Ryden expands with new base in Manchester
Friday 14 July
Commercial property consultant Ryden has expanded into Manchester in the next step of a strategy for growth across England. The deal follows the Scotland-headquartered firm’s opening of a London office in December 2016 through a merger with asset managers and property investment specialists Mason Philips.
In 2015 the firm also boosted its long established presence in Leeds by merging with asset management firm Hill Woolhouse.
The new Manchester office will be led by Andrew Richardson who joins from Capita where he was Head of the Northern Development & Investment team. Andrew is a well-known investment agent in the North West whose experience includes the purchase of the 1 million sq ft J7 Business Park Accrington and the acquisition and sale of over 30 commercial property investments in Manchester City Centre, including many landmark buildings such as Sunlight House and the Manchester Arena.
Bill Duguid, Managing Partner of Ryden said: “This new Manchester office reinforces our drive to expand our presence in England. Our aim is to provide clients across the UK with access to the partner-level expert advice we are known for. We have already completed £12m of investment purchases for clients in the Yorkshire area in Q1 of this financial year and currently have over £500m worth of property assets under management in England. London and Manchester are arguably the UK’s most active property markets and represent huge opportunities for Ryden and our clients.”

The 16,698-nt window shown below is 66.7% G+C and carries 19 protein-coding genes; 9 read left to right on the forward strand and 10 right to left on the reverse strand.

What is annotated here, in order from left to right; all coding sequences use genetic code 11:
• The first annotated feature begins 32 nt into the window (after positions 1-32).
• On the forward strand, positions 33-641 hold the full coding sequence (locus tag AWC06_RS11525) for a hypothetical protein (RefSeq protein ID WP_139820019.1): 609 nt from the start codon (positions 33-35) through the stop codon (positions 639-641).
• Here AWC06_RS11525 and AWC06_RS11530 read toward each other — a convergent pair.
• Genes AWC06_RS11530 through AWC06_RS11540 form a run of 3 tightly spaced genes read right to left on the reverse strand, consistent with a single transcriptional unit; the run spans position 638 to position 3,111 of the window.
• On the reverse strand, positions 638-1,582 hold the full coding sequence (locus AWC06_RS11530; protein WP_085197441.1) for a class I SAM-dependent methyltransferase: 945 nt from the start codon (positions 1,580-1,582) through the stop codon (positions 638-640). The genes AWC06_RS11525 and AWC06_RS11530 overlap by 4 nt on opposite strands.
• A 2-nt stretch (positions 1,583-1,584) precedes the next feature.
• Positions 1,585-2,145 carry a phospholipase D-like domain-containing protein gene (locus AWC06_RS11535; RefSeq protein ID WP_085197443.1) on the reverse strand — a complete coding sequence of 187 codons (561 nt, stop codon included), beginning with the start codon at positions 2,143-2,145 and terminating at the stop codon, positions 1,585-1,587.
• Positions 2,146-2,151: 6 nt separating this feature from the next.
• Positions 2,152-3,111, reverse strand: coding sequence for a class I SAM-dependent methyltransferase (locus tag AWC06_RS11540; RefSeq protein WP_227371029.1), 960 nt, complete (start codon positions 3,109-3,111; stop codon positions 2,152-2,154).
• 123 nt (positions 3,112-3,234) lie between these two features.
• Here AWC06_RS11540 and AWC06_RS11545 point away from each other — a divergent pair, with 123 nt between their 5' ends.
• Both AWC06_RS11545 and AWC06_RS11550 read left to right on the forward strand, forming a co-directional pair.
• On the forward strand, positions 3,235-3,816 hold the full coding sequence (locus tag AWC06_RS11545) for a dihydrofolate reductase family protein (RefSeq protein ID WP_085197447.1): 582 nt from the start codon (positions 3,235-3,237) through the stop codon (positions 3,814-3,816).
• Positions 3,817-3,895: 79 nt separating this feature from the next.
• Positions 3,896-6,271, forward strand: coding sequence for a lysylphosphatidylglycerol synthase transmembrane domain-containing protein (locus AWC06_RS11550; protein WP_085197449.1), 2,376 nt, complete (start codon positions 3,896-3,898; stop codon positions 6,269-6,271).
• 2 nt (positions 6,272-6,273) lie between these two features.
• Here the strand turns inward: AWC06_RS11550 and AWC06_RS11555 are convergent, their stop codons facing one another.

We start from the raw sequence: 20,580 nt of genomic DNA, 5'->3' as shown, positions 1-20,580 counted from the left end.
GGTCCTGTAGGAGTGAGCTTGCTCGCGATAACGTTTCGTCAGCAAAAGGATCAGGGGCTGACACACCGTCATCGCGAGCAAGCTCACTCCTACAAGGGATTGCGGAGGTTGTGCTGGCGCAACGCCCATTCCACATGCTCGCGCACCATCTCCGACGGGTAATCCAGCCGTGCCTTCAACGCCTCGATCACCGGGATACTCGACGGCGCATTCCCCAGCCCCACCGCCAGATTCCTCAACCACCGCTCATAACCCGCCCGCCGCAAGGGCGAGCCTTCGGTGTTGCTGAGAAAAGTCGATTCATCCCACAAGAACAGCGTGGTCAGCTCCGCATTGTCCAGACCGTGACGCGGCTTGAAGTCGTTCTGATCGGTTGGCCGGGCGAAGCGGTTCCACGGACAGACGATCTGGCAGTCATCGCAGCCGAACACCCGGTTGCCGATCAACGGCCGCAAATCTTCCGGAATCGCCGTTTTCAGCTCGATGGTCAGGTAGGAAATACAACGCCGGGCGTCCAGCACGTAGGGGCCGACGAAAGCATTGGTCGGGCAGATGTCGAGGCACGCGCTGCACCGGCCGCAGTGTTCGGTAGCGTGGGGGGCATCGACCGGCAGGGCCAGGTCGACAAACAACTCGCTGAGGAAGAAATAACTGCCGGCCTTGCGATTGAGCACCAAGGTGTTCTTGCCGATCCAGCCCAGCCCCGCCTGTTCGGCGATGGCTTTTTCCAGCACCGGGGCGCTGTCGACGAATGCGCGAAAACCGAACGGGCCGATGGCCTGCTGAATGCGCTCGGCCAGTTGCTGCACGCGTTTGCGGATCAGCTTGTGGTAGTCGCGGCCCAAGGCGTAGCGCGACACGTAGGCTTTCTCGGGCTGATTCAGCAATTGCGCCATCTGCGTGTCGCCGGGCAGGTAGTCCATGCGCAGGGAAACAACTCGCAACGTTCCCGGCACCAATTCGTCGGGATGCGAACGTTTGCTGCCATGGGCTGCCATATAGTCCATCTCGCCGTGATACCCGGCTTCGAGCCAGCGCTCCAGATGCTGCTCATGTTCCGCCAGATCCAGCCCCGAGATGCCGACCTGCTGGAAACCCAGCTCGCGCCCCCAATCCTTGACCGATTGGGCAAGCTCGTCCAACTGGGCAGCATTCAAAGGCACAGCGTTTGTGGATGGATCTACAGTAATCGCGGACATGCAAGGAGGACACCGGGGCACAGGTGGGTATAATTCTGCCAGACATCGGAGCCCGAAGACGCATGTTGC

New Investment Partner in Manchester Andrew Richardson added: “It is a great time to be joining Ryden and becoming part of an investment team with ambitious growth plans across the UK. My experience of commercial property transactions in the North West complements Ryden’s well established presence in the North East and growing office in London.”
The expansion of Ryden in London and Manchester is expected to increase the firm’s English investment activity five-fold over the next two years and the firm’s overall business south of the border by in excess of 30% in the next five years.